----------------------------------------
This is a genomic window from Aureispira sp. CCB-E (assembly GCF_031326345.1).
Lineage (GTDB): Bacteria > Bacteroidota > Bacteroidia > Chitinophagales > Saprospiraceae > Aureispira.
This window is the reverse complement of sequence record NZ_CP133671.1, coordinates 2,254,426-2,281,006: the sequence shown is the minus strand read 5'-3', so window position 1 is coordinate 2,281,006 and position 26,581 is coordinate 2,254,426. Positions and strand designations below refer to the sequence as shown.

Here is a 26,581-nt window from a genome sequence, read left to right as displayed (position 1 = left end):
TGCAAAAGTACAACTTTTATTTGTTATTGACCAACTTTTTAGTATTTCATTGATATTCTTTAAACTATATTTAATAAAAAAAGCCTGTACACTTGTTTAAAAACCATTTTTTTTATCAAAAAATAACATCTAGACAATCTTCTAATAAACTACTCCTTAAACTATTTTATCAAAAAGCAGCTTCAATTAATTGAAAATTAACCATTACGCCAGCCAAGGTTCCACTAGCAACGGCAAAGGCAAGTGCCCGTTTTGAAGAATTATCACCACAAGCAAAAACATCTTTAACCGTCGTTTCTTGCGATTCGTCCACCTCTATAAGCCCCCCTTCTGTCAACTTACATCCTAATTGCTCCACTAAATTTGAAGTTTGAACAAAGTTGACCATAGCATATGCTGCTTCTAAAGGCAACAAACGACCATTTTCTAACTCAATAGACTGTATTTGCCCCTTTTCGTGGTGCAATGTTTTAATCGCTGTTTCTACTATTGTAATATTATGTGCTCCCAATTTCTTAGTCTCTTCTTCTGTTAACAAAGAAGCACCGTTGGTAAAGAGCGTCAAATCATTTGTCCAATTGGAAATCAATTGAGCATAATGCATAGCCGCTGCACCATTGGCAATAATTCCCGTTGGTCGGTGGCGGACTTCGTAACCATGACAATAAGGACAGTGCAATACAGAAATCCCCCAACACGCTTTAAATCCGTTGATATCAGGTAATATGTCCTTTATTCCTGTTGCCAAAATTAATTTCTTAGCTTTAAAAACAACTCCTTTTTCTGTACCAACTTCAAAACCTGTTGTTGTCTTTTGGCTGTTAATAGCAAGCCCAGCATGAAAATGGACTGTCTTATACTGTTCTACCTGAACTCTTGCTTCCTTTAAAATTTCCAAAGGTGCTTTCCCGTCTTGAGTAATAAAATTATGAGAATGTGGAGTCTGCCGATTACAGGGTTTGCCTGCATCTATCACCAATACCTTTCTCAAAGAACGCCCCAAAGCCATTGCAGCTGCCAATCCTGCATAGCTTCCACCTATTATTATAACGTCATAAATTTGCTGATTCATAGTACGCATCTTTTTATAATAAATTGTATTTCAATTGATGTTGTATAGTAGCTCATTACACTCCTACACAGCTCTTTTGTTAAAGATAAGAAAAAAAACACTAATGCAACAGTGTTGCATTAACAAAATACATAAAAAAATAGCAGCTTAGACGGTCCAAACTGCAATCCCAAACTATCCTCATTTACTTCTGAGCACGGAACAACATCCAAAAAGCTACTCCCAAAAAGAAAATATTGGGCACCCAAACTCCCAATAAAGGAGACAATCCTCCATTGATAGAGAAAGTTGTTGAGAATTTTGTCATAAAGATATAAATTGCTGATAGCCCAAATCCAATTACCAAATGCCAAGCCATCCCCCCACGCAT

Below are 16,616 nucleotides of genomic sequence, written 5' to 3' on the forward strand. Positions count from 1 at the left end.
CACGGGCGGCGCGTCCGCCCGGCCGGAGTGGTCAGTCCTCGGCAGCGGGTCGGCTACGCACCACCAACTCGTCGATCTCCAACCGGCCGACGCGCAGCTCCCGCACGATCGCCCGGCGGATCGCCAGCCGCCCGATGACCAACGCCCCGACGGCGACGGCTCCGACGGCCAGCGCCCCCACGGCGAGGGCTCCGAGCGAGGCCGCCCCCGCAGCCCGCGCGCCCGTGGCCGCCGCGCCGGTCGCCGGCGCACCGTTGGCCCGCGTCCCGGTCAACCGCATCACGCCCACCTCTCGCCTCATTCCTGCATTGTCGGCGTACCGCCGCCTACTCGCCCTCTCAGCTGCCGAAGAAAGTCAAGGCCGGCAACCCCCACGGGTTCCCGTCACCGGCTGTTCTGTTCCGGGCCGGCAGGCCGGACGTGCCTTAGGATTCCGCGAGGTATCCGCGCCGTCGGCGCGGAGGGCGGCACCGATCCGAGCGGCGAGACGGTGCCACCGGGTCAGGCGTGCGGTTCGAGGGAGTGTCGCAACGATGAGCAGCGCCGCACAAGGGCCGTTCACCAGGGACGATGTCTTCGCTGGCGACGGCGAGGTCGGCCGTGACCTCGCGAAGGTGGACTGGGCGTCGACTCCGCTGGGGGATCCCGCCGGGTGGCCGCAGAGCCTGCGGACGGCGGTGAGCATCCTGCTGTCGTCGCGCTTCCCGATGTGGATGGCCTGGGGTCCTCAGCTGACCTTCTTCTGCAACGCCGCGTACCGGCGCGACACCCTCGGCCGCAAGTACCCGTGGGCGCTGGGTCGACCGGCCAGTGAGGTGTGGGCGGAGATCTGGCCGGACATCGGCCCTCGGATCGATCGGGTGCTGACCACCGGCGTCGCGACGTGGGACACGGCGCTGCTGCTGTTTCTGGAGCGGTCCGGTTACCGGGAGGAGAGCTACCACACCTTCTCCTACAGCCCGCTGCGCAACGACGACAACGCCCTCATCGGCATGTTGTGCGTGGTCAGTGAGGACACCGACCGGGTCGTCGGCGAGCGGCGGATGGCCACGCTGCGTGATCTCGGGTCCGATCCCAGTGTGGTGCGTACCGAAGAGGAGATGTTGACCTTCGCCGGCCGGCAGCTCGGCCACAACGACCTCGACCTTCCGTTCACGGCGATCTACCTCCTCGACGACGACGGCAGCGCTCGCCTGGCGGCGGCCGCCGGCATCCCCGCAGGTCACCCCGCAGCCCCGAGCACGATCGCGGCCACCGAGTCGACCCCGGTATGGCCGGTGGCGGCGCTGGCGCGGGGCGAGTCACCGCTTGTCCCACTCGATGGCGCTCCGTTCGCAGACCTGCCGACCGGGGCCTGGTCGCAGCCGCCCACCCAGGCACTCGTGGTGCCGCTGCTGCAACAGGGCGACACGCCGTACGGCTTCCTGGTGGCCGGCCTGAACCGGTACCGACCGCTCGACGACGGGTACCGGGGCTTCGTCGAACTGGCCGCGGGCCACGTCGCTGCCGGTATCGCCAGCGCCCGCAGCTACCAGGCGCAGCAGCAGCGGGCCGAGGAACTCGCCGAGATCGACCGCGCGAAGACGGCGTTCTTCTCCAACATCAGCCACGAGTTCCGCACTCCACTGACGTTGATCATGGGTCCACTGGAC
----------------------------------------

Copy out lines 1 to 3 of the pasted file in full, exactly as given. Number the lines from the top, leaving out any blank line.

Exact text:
This is a genomic window from Aureispira sp. CCB-E (assembly GCF_031326345.1).
Lineage (GTDB): Bacteria > Bacteroidota > Bacteroidia > Chitinophagales > Saprospiraceae > Aureispira.
This window is the reverse complement of sequence record NZ_CP133671.1, coordinates 2,254,426-2,281,006: the sequence shown is the minus strand read 5'-3', so window position 1 is coordinate 2,281,006 and position 26,581 is coordinate 2,254,426. Positions and strand designations below refer to the sequence as shown.